Its awhile since I visited, due to my summer with my girls, but as always it is a pleasure to visit your blog and see your beautiful garden in all its surround sound, scent and colourful glory!!

Monica the Garden Faerie said...

I too love scented plants, but I can't afford a strategy, LOL! Seriously, though, I've never been able to buy plants to order--one or two a year maybe, but the rest I get largely as divisions. I also tend to buy shrubs when I've saved some money, for all season interest. I wish I liked lilacs more--they have wonderful flowers and scent but I'm not wild about their form the other 345 days a year. I do have two dwarf lilacs that smell nice.

JamesA-S said...

Try Moroccan mint: it is even better.
Trachelospermum is perhaps the best scent of all time: except for babies' heads, puppies' feet, coffee, kippers(sometimes), vintage port and pasta sauce.

guild-rez said...

I love flowers in any shape, colour and a lovely scent makes me very happy indeed.
Great post and lovely pictures!!
*******
A flower's fragrance declares to all the world that it is fertile,
available, and desirable, its sex organs oozing with nectar.
Its smell reminds us in vestigial ways of fertility, vigor, life-force,
all the optimism, expectancy, and passionate bloom of youth.
We inhale its ardent aroma and, no matter what our ages,
we feel young and nubile in a world aflame with desire.

- Diane Ackerman,
A Natural History of the Senses, 1990, p. 13

Karin A said...

What a great post Yolanda! I do have a scent strategy (even though I haven't been thinking of all things you wrote). :) I would never buy a rose without scent (that is true!). Have a great weekend! Glad to see you back. :) Kram!

Chookie said...

Sydney is full of common jasmine at the moment, but the Chinese star jasmine is also popular here. I have freesias in bloom around the house right now, and a few weeks ago we had the scent of wattle.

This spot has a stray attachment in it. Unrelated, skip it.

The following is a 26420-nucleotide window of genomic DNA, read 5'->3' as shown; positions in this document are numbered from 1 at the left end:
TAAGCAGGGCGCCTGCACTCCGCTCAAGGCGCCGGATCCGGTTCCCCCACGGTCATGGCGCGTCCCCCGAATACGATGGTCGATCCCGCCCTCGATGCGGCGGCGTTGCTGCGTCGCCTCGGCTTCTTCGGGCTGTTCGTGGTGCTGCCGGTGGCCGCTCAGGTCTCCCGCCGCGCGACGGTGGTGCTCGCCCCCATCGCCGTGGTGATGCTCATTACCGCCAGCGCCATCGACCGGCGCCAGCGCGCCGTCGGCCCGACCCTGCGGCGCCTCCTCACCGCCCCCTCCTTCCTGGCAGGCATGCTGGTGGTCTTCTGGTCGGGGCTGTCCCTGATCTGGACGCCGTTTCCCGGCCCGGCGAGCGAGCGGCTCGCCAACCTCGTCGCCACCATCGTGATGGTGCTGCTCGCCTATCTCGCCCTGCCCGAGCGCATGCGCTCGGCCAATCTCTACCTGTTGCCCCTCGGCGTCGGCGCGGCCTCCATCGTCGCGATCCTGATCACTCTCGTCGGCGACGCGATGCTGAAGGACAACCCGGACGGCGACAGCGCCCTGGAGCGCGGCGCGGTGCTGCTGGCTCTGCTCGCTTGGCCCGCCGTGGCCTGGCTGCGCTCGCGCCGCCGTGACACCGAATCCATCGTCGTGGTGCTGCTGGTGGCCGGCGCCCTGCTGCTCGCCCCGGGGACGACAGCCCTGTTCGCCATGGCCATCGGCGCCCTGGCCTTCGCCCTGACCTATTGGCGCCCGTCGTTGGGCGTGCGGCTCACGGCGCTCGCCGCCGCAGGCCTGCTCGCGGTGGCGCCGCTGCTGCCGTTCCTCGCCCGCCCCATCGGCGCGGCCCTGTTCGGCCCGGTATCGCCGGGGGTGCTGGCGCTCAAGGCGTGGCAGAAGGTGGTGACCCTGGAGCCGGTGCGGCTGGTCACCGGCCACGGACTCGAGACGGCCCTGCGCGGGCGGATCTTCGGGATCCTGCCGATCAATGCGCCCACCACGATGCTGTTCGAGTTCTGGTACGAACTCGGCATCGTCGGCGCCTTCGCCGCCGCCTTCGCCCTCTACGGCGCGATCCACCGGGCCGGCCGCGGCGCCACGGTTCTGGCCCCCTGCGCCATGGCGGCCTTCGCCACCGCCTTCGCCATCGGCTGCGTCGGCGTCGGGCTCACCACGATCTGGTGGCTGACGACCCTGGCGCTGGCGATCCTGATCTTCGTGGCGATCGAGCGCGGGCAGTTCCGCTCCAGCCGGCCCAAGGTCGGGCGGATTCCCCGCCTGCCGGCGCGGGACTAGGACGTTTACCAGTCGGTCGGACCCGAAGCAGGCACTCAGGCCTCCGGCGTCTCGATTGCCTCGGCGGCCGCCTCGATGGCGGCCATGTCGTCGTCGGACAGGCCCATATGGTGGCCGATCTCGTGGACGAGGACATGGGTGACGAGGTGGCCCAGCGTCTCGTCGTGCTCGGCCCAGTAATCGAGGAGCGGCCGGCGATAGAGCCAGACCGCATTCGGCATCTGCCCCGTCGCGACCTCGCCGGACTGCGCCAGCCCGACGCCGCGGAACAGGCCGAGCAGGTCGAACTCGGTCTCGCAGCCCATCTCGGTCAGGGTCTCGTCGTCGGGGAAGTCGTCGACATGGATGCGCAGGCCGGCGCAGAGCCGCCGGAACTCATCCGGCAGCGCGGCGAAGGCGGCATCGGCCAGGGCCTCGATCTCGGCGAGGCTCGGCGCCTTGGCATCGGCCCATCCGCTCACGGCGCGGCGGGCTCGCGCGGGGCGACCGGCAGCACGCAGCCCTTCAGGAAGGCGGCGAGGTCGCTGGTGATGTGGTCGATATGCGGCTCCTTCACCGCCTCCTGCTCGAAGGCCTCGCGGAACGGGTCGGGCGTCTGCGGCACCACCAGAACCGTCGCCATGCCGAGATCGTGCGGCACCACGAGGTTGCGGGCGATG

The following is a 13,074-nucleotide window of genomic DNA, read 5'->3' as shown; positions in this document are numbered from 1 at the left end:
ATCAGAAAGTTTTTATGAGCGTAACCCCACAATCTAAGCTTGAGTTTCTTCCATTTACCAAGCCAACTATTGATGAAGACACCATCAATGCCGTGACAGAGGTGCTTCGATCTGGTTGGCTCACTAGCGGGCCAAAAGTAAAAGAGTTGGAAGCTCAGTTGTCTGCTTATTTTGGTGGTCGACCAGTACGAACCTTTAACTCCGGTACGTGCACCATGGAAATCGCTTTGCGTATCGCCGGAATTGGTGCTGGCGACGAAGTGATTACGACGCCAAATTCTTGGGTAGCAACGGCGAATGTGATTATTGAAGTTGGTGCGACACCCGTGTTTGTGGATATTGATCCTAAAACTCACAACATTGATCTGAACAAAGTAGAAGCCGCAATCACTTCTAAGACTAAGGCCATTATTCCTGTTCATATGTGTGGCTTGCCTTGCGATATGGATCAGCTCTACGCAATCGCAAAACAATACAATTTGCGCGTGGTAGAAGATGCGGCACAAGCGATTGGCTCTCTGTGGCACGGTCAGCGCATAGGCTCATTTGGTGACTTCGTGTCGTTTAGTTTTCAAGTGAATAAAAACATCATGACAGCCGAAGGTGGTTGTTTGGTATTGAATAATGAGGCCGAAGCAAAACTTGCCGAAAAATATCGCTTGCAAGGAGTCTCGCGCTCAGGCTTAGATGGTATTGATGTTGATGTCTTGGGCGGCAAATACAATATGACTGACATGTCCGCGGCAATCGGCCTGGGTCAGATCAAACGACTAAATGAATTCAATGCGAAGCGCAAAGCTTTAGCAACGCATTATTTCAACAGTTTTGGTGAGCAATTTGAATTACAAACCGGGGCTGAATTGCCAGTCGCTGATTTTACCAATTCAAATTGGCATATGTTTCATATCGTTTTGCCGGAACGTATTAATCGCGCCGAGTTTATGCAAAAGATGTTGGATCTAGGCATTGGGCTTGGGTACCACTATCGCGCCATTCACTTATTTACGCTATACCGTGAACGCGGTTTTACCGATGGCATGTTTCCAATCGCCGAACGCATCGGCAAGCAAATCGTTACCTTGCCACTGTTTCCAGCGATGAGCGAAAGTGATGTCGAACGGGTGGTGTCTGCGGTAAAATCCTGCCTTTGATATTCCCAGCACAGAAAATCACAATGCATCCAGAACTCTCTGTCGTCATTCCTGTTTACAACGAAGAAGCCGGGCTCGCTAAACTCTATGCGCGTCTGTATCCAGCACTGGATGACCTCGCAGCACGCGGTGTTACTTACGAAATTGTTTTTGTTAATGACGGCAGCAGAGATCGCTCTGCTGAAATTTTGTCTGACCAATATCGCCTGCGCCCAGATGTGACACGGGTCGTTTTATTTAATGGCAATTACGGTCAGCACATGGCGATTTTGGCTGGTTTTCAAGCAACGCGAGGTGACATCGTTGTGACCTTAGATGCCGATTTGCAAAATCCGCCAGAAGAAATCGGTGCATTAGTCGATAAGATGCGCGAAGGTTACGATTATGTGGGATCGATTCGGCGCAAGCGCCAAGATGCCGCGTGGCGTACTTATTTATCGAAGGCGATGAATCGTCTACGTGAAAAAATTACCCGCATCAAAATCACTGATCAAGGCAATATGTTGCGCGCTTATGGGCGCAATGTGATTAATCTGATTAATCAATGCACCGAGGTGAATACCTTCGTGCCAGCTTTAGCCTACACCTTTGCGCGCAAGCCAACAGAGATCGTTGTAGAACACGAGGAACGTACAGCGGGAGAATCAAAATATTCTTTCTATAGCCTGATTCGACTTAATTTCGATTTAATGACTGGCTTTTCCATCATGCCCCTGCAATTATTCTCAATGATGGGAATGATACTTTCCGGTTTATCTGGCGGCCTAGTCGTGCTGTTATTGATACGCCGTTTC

Do you find that any of your flower-scents clash?

Naturegirl said...

Well Yolanda you certainly ((wowed)) and ((wammoed)) me with this scenty post! I can just imagine sitting there in your garden of Bliss taking in all this lingering scent as I breathe in!!(((((WOW!))))Your garden in all it glory!!

Glo said...

What a scent-sational post! It's a breath of fragrant air! Your photos are gorgeous and I'd be happy breathing in your garden on any of your seating choices...you have brought back the memory of wallflowers, daffodils, lily of he valley, sweet peas, lavender, carnations, roses, heliotrope and all the other wonderful favorite flavours of fragrance over the seasons. Multimedia rocks!

garden girl said...

I couldn't agree more Yolanda! There are some plants here I'd grow for the scent alone, and jasmine is one of them. Scented foliage is wonderful too, and keeps the scentuality going even when scented blooms are scarce. I even love scent in the veggie garden - basil, thyme and other herbs are wonderful, and squash blossoms are deliciously-scented too.

Catherine@AGardenerinProgress said...

I've got the whole entry walk to my front door filled with good smelling plants. The backyard near our deck is also loaded with fragrant flowers and shrubs. I do have one scentless rose and if it wasn't so disease resistant and pretty I would get rid of it. This was a great post!

A wildlife gardener said...

What is this life if full of care we have no time to stop and ...smell the roses, jasmine, mint, phlox, carnations, liy of the valley, honeysuckle, wisteria, sweet pea... ...makes a lot of scents ... :)

stadtgarten said...

You are so right, Yolanda - in a garden without scent there is really something missing!
Your garden looks so beautiful, and your photos bring back summer which left a few days ago.
Have a wonderful weekend, groetjes, Monika

Hillside Garden said...

Sieht toll aus bei dir, Yolanda. Die vielen Rosen - sie kommen jetzt nochmal richtig hoch, auch hier.

Sigrun

em said...

right now the sweet autumn clematis is blooming in the garden, and i've a jasmine on the deck. so we are set! thanks for a boffo post!

oh, i have that same single rose, they call it dainty bess or something like that here...

Diana said...

Yolanda - I agree with you totally. The ONLY requirement when I buy roses is an amazing scent. My favorite is my Maggie - she is so sweet and heady, you can smell her from far away. I also love the Plumeria, Datura and Texas Mountain Laurels that smell like grape juice!

Kerri said...

Simply scentsational, my dear! And oh, those roses! I'd be in seventh heaven if they grew like that here!
I love your gaura in the next post up. I'm growing a pink one for the first time and yes, it looks like little dancing butterflies. Wonderful!